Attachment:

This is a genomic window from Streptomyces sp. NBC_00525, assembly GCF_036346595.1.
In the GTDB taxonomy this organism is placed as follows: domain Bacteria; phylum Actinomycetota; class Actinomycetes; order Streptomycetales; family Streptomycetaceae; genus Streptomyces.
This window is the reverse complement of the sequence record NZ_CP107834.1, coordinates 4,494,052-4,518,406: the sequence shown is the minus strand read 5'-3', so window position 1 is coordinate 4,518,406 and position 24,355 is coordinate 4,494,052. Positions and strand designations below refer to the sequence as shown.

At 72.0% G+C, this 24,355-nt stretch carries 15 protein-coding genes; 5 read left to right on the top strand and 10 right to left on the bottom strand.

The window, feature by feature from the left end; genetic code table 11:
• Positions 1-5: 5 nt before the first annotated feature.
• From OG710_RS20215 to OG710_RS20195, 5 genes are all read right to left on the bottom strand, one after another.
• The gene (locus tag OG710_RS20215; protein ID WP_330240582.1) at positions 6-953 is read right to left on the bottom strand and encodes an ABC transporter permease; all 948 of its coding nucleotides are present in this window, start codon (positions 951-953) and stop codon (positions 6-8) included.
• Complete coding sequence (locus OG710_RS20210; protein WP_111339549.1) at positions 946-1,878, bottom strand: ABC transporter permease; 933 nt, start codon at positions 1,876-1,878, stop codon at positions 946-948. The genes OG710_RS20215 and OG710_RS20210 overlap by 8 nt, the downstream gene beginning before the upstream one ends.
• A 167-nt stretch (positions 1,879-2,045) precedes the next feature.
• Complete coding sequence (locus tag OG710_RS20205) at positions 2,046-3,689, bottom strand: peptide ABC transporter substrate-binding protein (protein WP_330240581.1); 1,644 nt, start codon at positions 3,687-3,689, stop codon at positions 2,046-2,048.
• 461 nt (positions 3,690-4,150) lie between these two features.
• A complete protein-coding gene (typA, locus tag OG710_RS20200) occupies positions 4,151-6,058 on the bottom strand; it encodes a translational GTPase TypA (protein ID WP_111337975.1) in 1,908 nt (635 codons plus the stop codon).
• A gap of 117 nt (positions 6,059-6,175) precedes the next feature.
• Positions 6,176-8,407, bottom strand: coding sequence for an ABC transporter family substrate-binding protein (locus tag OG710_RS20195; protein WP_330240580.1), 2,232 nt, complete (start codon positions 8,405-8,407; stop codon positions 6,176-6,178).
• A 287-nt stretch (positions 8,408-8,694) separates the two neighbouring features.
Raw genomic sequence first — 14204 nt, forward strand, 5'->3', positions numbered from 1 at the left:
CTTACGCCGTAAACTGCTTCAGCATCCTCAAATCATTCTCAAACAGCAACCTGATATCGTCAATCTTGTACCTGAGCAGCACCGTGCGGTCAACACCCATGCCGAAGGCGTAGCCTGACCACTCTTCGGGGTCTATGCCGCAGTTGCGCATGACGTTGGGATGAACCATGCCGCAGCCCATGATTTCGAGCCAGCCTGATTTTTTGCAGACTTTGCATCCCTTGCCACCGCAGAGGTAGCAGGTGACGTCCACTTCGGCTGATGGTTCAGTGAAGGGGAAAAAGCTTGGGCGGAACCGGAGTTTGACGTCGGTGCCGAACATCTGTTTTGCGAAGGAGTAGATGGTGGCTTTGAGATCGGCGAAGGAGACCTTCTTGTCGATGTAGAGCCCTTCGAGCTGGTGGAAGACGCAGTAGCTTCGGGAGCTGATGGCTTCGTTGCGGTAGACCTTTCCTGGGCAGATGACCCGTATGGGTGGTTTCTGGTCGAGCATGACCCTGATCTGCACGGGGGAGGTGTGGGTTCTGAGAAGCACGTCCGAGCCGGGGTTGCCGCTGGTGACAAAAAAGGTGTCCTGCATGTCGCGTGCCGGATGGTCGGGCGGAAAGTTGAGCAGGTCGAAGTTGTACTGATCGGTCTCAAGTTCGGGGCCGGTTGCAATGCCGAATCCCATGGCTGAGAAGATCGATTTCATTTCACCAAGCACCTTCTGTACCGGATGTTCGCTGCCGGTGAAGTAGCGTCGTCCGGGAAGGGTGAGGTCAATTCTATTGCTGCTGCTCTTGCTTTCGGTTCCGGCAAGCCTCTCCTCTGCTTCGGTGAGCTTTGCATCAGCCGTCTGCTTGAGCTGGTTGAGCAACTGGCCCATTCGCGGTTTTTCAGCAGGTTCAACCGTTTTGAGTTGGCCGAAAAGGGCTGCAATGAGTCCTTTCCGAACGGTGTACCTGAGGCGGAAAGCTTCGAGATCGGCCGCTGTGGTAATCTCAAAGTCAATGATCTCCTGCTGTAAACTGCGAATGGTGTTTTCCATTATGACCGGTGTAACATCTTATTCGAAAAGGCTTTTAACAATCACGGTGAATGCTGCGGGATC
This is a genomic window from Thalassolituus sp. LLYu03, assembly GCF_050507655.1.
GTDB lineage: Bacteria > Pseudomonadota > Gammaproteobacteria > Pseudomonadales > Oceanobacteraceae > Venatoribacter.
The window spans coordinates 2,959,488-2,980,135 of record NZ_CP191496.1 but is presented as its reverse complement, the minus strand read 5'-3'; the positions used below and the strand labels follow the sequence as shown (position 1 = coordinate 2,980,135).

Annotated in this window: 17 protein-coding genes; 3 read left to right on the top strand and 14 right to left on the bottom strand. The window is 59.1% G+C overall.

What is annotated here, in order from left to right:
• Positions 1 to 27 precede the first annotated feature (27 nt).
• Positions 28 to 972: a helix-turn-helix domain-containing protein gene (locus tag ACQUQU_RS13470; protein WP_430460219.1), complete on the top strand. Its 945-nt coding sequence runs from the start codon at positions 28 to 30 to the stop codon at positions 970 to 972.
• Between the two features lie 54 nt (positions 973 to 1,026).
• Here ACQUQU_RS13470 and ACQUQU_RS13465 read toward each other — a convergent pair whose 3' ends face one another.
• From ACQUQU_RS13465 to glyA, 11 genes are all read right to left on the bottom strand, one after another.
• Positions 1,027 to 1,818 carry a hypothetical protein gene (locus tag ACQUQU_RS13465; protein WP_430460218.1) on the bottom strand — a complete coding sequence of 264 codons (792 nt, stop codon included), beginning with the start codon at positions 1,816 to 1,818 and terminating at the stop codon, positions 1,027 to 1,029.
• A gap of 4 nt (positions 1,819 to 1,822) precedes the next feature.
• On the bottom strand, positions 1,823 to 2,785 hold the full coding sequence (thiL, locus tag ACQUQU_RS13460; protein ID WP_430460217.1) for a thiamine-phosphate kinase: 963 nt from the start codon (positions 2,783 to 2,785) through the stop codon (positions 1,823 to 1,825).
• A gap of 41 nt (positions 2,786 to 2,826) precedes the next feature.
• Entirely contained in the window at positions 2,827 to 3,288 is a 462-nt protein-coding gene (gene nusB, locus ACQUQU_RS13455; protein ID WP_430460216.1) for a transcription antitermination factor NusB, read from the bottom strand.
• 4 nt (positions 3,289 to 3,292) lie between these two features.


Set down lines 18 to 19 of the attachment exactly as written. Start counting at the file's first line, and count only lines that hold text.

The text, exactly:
CTTACGCCGTAAACTGCTTCAGCATCCTCAAATCATTCTCAAACAGCAACCTGATATCGTCAATCTTGTACCTGAGCAGCACCGTGCGGTCAACACCCATGCCGAAGGCGTAGCCTGACCACTCTTCGGGGTCTATGCCGCAGTTGCGCATGACGTTGGGATGAACCATGCCGCAGCCCATGATTTCGAGCCAGCCTGATTTTTTGCAGACTTTGCATCCCTTGCCACCGCAGAGGTAGCAGGTGACGTCCACTTCGGCTGATGGTTCAGTGAAGGGGAAAAAGCTTGGGCGGAACCGGAGTTTGACGTCGGTGCCGAACATCTGTTTTGCGAAGGAGTAGATGGTGGCTTTGAGATCGGCGAAGGAGACCTTCTTGTCGATGTAGAGCCCTTCGAGCTGGTGGAAGACGCAGTAGCTTCGGGAGCTGATGGCTTCGTTGCGGTAGACCTTTCCTGGGCAGATGACCCGTATGGGTGGTTTCTGGTCGAGCATGACCCTGATCTGCACGGGGGAGGTGTGGGTTCTGAGAAGCACGTCCGAGCCGGGGTTGCCGCTGGTGACAAAAAAGGTGTCCTGCATGTCGCGTGCCGGATGGTCGGGCGGAAAGTTGAGCAGGTCGAAGTTGTACTGATCGGTCTCAAGTTCGGGGCCGGTTGCAATGCCGAATCCCATGGCTGAGAAGATCGATTTCATTTCACCAAGCACCTTCTGTACCGGATGTTCGCTGCCGGTGAAGTAGCGTCGTCCGGGAAGGGTGAGGTCAATTCTATTGCTGCTGCTCTTGCTTTCGGTTCCGGCAAGCCTCTCCTCTGCTTCGGTGAGCTTTGCATCAGCCGTCTGCTTGAGCTGGTTGAGCAACTGGCCCATTCGCGGTTTTTCAGCAGGTTCAACCGTTTTGAGTTGGCCGAAAAGGGCTGCAATGAGTCCTTTCCGAACGGTGTACCTGAGGCGGAAAGCTTCGAGATCGGCCGCTGTGGTAATCTCAAAGTCAATGATCTCCTGCTGTAAACTGCGAATGGTGTTTTCCATTATGACCGGTGTAACATCTTATTCGAAAAGGCTTTTAACAATCACGGTGAATGCTGCGGGATC
This is a genomic window from Thalassolituus sp. LLYu03, assembly GCF_050507655.1.